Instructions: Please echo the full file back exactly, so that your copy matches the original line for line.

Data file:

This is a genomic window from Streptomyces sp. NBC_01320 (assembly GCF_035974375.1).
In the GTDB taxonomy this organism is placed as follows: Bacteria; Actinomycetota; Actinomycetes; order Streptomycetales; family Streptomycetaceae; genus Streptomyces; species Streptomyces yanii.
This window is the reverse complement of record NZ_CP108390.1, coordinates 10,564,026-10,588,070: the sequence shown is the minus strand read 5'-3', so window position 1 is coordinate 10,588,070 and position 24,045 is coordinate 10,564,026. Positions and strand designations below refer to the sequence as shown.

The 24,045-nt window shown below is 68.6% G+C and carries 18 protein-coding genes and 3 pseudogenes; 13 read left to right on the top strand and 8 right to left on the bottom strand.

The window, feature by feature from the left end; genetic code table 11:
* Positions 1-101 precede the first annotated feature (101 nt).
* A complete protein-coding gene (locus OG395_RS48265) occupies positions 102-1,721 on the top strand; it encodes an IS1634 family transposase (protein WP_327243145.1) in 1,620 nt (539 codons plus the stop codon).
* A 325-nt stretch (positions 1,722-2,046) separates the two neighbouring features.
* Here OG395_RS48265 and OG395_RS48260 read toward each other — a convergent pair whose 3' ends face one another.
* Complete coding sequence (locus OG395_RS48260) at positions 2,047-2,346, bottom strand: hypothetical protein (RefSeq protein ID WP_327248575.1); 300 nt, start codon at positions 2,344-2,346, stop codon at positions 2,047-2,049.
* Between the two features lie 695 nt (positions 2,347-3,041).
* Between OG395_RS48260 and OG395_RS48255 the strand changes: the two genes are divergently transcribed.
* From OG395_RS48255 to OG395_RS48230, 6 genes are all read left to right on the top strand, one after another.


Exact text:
This is a genomic window from Streptomyces sp. NBC_01320 (assembly GCF_035974375.1).
In the GTDB taxonomy this organism is placed as follows: Bacteria; Actinomycetota; Actinomycetes; order Streptomycetales; family Streptomycetaceae; genus Streptomyces; species Streptomyces yanii.
This window is the reverse complement of record NZ_CP108390.1, coordinates 10,564,026-10,588,070: the sequence shown is the minus strand read 5'-3', so window position 1 is coordinate 10,588,070 and position 24,045 is coordinate 10,564,026. Positions and strand designations below refer to the sequence as shown.

The 24,045-nt window shown below is 68.6% G+C and carries 18 protein-coding genes and 3 pseudogenes; 13 read left to right on the top strand and 8 right to left on the bottom strand.

The window, feature by feature from the left end; genetic code table 11:
* Positions 1-101 precede the first annotated feature (101 nt).
* A complete protein-coding gene (locus OG395_RS48265) occupies positions 102-1,721 on the top strand; it encodes an IS1634 family transposase (protein WP_327243145.1) in 1,620 nt (539 codons plus the stop codon).
* A 325-nt stretch (positions 1,722-2,046) separates the two neighbouring features.
* Here OG395_RS48265 and OG395_RS48260 read toward each other — a convergent pair whose 3' ends face one another.
* Complete coding sequence (locus OG395_RS48260) at positions 2,047-2,346, bottom strand: hypothetical protein (RefSeq protein ID WP_327248575.1); 300 nt, start codon at positions 2,344-2,346, stop codon at positions 2,047-2,049.
* Between the two features lie 695 nt (positions 2,347-3,041).
* Between OG395_RS48260 and OG395_RS48255 the strand changes: the two genes are divergently transcribed.
* From OG395_RS48255 to OG395_RS48230, 6 genes are all read left to right on the top strand, one after another.